Change is inevitable.
How your organisation responds is up to you.

Change is a constant. As HR professionals we talk to businesses and senior leaders, a lot! A common theme in the interactions we have is ‘change’. Experiencing, introducing, managing and working through change. Some of the statements we regularly hear might sound familiar to you too:

“We are introducing a new way of working into our business, and I want to better help the business through this change.”

“My company is going through a lot of change right now, and I’m looking to grow my skills as a leader to help through the change.”

“We are going through so much change, and we have been for years. I just need to know how to help my employees build resilience to manage these changes.”

Organisations are constantly changing and evolving in response to their environments. If you do not evolve, you do not survive. It is perhaps unsurprising then that change management is coming out as one of the top challenges facing business’ today.

The only way to thrive in a constantly changing environment is to build your organisation in such a way that you can listen closely and respond quickly. For many, this means approaching structure, culture, policy, and people in a new way.

Who’d be better placed than HR to uptake the role of walking change agent to support you and your organisation through this process? HR’s proximity to the people of your organisation makes it easier to anticipate roadblocks to change and provide the right framework to support change in the workplace.


Building agility in the workplace is key to an organisation’s ability to handle change better. Business leaders such as yourself must realise fast, that the world we operate in will never stand still. Until you do, you will always see and treat it in isolation.

In order to address this, look to build flexibility and adaptability into your internal structures as a standard. Ensure you have the right people, appropriate platforms for communication and clear channels for information to flow freely up, down and around the organisation. When this happens, change can be adopted much more easily.

The HR function plays an important role in working together with the leadership team to re-think organisational design to bring about change and facilitate the implementation of new processes, procedures and culture.


Certain workplace practices, habits and behaviours will make or break the agility of your organisation. Look to review your traditions and the things you have ‘always done that way’ to identify and address where you might have barriers to agility and growth. Look at how you can create a workplace of collaboration and creativity to set yourselves up to listen and move when necessary.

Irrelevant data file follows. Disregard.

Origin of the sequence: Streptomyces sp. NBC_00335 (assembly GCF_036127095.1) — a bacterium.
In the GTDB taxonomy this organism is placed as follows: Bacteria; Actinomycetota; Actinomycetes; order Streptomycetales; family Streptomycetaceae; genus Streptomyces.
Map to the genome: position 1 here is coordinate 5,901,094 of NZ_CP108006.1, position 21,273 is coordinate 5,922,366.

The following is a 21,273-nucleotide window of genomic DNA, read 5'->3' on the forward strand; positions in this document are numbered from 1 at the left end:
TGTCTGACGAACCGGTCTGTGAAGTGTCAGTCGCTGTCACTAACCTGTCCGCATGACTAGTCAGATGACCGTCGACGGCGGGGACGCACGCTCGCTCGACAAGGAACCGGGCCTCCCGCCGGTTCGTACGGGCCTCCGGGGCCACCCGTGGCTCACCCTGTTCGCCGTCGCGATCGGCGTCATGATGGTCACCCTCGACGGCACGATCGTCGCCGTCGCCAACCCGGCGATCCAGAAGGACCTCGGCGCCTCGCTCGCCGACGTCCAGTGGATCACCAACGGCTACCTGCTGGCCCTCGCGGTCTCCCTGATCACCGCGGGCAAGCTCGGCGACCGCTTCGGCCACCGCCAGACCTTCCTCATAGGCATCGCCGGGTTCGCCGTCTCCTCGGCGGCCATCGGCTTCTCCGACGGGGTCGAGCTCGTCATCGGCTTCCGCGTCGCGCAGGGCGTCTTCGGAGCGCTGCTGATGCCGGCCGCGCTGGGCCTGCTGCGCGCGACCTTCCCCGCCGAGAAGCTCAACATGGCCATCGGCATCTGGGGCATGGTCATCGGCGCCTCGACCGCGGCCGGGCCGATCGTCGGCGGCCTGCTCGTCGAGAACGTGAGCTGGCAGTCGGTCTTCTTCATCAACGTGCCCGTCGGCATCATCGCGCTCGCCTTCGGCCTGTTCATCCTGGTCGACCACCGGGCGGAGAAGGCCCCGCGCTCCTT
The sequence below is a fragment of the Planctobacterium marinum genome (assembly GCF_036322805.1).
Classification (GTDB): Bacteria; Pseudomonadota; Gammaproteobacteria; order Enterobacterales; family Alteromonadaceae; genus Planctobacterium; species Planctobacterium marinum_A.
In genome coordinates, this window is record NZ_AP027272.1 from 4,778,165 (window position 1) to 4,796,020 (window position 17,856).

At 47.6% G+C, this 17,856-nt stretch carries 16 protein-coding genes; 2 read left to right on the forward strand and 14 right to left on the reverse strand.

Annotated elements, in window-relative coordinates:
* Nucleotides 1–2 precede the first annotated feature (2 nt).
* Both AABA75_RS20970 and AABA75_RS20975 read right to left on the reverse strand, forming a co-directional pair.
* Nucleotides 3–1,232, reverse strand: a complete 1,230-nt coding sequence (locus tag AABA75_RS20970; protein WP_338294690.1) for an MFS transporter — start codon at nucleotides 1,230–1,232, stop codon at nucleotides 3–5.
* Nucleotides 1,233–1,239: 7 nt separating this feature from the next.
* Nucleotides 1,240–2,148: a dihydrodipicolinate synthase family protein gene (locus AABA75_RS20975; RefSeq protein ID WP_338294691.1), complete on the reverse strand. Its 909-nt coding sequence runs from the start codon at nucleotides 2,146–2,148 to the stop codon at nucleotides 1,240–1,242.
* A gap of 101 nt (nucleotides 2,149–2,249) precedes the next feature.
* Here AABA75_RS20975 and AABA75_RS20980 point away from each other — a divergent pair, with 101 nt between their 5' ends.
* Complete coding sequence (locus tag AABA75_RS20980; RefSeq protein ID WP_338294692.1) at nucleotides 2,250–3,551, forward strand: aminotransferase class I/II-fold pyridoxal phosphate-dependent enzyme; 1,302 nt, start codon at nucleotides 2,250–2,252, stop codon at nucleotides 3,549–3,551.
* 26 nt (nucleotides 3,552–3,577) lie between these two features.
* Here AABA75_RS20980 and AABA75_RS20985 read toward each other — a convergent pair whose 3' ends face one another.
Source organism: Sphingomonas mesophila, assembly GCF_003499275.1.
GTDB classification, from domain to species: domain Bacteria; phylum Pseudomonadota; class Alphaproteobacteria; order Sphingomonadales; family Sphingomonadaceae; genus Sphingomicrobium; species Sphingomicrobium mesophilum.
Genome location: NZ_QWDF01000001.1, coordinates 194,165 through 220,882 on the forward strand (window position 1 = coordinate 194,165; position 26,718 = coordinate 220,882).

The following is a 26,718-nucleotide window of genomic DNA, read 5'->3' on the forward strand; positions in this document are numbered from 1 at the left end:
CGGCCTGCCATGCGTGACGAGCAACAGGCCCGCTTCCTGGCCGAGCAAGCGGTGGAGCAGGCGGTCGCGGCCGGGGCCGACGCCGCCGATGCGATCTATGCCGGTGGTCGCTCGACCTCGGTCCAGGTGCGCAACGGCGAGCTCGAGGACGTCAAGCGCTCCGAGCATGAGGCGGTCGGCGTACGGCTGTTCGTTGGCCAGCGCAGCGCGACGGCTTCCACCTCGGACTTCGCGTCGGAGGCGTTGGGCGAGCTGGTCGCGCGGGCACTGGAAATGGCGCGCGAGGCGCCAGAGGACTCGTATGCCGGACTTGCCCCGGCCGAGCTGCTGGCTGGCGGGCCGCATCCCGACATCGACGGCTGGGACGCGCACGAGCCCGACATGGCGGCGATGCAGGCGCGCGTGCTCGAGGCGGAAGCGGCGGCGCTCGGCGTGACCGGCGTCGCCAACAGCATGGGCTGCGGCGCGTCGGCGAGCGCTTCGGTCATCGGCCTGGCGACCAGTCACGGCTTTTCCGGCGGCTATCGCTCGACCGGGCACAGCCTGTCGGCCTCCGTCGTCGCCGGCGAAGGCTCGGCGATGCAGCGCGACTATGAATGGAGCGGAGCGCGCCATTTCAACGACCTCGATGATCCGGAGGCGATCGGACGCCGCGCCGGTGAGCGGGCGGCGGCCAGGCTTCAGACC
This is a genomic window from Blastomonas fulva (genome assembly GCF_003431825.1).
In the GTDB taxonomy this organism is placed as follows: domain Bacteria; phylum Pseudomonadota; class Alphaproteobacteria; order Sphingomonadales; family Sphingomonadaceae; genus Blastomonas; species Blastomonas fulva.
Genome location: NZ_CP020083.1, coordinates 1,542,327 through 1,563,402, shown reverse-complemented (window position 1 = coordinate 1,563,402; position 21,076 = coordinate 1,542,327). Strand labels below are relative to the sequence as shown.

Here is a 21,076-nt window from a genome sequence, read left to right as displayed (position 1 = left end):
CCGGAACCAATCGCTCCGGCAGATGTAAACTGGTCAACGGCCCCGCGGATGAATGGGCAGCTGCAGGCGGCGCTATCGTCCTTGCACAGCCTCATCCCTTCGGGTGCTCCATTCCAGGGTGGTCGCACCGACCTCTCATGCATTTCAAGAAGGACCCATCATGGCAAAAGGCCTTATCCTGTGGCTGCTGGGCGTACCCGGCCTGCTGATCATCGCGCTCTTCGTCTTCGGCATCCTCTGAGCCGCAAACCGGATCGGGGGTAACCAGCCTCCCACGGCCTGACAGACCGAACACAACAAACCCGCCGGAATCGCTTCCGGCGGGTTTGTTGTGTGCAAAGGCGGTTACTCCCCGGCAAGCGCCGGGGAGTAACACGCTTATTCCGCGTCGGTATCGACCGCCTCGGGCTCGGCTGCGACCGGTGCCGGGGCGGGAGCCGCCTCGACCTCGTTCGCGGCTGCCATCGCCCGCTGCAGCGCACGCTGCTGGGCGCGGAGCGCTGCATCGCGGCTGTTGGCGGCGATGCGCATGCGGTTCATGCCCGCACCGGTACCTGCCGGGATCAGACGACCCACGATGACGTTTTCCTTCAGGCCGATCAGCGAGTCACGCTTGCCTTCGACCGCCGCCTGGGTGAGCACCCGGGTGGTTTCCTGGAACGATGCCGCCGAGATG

Word of warning, it is important for organisations not to simply try and align changes with your current culture, in the hope of making them acceptable – you’ve got to align it with the culture you want.


Like the organisation itself, policies must be flexible. It is not enough for policies to be written and sat on a shelf gathering dust. You cannot assume that these policies will be fit for purpose forever. You need to build in the ability to constantly evaluate and iterate on policies in response to change. You should aim, together with your HR team, to build the minimal amount of policy necessary to protect the organisation whilst providing parameters for employees. Do not allow your policies to act as a barrier to change.


It is vital to have a strong vision for change and a reason why this is better than the status quo. The ‘Why are we doing this? And is it being communicated in a way which connects with employees in the organisation? What connects people is the story about what the future would look like when it is complete, because that is something that people can relate to and rally behind. 

To ensure you bring the people on the journey with you, it is important to have a defined change management strategy and communication plan, with a clear message, milestones and key change agents on board to disseminate important messages. Ensure yourself and the rest of your leadership team are taking a joined up approach.

HR can help set expectations and educate those involved by ensuring a comprehensive plan is laid out every time change is on the agenda. This will clarify the practicalities of who will do what and when and it will also provide an opportunity to ensure the whole change architecture is considered from the beginning.


For further reading, you may want to read HR’s impact on your business